Another ‘Pathetic Grubby Little War’

Parliamentary Brief December 2009

The decision of the Sinn Fein leadership to become part of the British administration it had earlier unleashed the IRA against was supposed to herald an end to all republican political violence. Gerry Adams, the alpha and omega of Provisional IRA political violence, would be allowed to dig deep into British pockets in return for getting rid of the IRA. His party would ensure that the British state got the protection it paid for. No more armed attacks on its forces or trespassing on its property.

Things haven’t quite worked out that way. Both Sinn Fein and the British state could have learned something from Harold MacMillan when he said ‘events, dear boy, events.’ And it is those pesky things termed events that are causing concern within the wider British establishment in Northern Ireland including Sinn Fein; on average one armed event a day.

One PSNI member speaking to a Belfast newspaper in November claimed that ‘nothing about the real threat on the ground comes out to the public, but the reality is that it is very, very high.’ Many times throughout the period when Hugh Orde led the PSNI the threat was also said to have been very high. But up until March it was a threat that never quite proved effective. Then in the space of a few days two of the remaining IRAs between them killed three members of the British security services. Since then they along with others have kept their state adversaries busy to the point that there are some areas where the police dare not enter without ballistic body armour. There are other regions into which they fear intruding at all as was made manifest when a PSNI patrol turned back rather than confront a Real IRA team manning a roadblock in South Armagh.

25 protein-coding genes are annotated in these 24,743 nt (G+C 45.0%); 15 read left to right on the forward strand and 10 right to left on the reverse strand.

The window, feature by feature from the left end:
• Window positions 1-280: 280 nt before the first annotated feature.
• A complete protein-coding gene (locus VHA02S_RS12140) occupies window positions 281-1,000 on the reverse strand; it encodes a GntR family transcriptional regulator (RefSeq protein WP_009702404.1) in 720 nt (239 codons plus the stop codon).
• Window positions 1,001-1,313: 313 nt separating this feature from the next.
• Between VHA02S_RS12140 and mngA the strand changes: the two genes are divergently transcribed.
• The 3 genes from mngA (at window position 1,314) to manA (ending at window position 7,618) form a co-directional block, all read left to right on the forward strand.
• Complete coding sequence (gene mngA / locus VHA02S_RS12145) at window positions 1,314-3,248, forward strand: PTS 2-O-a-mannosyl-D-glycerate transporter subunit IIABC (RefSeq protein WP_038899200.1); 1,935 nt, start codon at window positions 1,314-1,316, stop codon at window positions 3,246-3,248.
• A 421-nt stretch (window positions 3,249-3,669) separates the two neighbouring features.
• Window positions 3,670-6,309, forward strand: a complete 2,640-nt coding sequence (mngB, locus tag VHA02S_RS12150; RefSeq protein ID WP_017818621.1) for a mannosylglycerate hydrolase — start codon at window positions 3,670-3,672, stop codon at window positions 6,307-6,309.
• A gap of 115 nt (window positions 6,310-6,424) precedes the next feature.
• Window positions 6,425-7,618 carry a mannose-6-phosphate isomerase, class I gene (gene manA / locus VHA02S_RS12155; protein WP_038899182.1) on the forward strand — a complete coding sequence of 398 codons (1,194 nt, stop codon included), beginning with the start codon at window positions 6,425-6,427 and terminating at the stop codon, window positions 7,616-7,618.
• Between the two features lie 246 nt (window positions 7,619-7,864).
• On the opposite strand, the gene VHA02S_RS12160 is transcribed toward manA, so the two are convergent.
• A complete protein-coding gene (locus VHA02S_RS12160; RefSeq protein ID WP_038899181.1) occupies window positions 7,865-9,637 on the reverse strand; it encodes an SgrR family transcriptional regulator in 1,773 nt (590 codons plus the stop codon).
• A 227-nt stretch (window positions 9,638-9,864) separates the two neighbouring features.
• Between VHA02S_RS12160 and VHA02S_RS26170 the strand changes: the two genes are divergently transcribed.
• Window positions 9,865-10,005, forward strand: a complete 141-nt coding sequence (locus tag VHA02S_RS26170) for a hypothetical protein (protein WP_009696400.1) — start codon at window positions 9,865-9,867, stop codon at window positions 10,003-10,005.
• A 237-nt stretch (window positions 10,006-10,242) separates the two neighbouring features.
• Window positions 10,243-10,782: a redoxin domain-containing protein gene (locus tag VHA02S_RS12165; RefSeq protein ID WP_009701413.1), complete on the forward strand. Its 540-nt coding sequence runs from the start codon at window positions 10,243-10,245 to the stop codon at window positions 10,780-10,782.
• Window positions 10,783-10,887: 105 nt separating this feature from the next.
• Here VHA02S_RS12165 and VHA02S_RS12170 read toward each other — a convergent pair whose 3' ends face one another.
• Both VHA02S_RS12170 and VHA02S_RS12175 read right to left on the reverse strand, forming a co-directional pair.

According to Suzanne Breen, one of the North’s better informed journalists currently commenting on the ‘dissident threat’, republican activists of both the military and political variety, are being targeted at a level surpassing that seen during the Provisional IRA campaign.’ Stop and search procedures under Section 44 of the Terrorism Act are on the increase with 10,265 people having been subjected to the measure in one three month period compared to 1,657 for the same period a year earlier.